The larva feeds on Sanguisorba minor. Eggs are laid on flowers (often in the spring) or sheets (mostly in summer). In Rhodes in September 2013, I observed oviposition on Sarcopoterium spinosum, a small spiny Rosaceae shrub which is common in garrigues.
Spialia orbifer inhabits steppe slopes, embankments, grasslands, rocky areas, dry roadsides and pastures.
Spialia orbifer flies similar to Spialia sertorius in two generations. The caterpillar overwinters in various instars. I found adults of the second generation in mid-July in Greece, also eggs on the upper leaf surface and a young caterpillar in a shelter at the base of a Sanguisorba rosette. The males sit at blades, etc., and to pursue other butterflies. The first generation flew 2008 on Mount Olympus from sea level to 500m asl already numerous in the first week of May.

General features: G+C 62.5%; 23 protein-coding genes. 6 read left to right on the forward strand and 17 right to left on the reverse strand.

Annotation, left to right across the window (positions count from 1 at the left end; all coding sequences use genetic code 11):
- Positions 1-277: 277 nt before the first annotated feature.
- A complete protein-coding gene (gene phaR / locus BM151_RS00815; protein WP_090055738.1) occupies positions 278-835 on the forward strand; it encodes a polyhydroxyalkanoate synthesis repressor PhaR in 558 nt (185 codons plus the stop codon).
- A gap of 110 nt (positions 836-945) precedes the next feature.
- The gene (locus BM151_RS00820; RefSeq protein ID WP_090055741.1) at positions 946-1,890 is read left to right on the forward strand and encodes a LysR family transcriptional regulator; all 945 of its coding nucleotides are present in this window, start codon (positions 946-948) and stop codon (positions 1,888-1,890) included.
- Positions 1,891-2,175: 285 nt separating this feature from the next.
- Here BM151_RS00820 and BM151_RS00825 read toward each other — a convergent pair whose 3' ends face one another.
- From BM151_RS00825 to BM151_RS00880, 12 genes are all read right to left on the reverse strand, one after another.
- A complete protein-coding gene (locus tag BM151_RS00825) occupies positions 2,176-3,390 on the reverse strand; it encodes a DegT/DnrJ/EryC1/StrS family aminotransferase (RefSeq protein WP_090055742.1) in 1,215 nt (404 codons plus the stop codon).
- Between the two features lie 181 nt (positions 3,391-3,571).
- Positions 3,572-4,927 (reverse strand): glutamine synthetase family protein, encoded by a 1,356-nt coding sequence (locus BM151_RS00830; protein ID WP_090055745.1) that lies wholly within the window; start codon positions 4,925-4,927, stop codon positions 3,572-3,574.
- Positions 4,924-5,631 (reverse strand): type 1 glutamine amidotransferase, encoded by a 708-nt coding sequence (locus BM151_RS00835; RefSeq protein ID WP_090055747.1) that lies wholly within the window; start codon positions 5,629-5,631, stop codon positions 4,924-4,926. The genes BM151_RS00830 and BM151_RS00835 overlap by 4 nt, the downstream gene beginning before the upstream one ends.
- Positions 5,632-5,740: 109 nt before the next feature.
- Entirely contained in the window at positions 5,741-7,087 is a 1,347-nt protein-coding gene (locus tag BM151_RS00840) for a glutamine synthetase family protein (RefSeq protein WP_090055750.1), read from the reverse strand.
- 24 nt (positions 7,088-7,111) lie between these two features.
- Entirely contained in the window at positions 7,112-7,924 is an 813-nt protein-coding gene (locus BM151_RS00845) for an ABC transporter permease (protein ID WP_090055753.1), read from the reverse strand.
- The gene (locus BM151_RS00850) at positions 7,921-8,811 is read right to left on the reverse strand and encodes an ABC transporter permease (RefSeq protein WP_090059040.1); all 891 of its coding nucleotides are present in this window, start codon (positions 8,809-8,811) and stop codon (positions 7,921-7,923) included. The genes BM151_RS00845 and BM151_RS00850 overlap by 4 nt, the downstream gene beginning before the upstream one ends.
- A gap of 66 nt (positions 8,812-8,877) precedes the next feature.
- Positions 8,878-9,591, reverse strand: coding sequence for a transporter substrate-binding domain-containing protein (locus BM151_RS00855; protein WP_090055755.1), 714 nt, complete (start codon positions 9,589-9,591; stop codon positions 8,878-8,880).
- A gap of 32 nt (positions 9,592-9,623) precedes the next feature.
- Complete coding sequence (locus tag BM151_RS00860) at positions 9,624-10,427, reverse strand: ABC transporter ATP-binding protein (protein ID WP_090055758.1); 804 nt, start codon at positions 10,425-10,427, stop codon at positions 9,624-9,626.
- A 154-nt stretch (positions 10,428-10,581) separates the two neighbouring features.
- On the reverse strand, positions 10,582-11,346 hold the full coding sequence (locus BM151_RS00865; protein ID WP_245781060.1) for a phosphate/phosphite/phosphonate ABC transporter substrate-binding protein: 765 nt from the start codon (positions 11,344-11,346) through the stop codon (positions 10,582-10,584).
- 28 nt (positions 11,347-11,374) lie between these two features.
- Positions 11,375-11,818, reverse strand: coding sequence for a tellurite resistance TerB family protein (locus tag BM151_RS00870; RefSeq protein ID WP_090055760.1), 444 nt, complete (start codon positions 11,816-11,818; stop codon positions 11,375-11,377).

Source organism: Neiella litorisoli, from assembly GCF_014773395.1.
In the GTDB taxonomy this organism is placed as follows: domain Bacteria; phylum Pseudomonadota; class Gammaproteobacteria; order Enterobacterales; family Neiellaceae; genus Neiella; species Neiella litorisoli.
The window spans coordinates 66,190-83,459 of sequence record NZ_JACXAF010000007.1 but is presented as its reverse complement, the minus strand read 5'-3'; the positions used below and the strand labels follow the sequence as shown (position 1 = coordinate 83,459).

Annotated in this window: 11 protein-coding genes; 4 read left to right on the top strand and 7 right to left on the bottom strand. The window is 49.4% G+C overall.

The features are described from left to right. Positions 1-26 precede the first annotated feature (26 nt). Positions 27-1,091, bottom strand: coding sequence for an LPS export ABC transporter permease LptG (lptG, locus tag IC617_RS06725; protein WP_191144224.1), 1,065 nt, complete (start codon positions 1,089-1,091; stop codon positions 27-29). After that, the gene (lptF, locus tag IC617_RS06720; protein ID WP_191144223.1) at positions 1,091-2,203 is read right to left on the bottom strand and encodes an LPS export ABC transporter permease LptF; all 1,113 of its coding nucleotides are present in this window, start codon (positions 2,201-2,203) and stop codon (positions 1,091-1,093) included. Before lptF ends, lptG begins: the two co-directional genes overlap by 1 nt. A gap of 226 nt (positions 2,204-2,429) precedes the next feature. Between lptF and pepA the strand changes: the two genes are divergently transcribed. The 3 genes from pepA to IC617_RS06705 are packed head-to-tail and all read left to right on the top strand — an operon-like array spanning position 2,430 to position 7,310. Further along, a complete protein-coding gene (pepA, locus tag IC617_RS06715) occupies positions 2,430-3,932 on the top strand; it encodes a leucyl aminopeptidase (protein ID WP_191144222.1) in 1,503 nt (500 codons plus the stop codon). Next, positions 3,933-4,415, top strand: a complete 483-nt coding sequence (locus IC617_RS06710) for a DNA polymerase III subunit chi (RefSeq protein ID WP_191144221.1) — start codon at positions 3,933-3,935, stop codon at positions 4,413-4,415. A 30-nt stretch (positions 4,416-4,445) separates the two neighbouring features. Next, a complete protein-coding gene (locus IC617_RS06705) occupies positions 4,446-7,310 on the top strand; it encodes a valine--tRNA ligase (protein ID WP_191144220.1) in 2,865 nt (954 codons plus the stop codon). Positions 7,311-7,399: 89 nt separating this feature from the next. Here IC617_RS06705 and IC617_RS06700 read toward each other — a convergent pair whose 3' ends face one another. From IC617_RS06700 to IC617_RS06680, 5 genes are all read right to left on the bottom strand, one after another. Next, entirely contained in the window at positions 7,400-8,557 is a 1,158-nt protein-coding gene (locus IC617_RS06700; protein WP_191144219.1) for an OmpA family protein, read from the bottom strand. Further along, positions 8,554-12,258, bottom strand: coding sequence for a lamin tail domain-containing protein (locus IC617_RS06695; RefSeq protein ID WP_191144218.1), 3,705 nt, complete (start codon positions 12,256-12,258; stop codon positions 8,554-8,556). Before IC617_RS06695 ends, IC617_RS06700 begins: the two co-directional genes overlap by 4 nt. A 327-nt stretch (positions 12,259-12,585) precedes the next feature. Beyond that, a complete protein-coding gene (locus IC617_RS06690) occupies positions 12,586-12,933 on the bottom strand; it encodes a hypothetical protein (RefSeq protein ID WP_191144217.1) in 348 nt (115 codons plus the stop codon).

Spialia orbifer is still widespread and despite habitat decline not really threatened.
Spialia orbifer is the southeastern sibling of Spialia sertorius and occurs in Europe from southern Poland to Greece. In addition, Spialia orbifer flies from Asia Minor up to Tien Shan.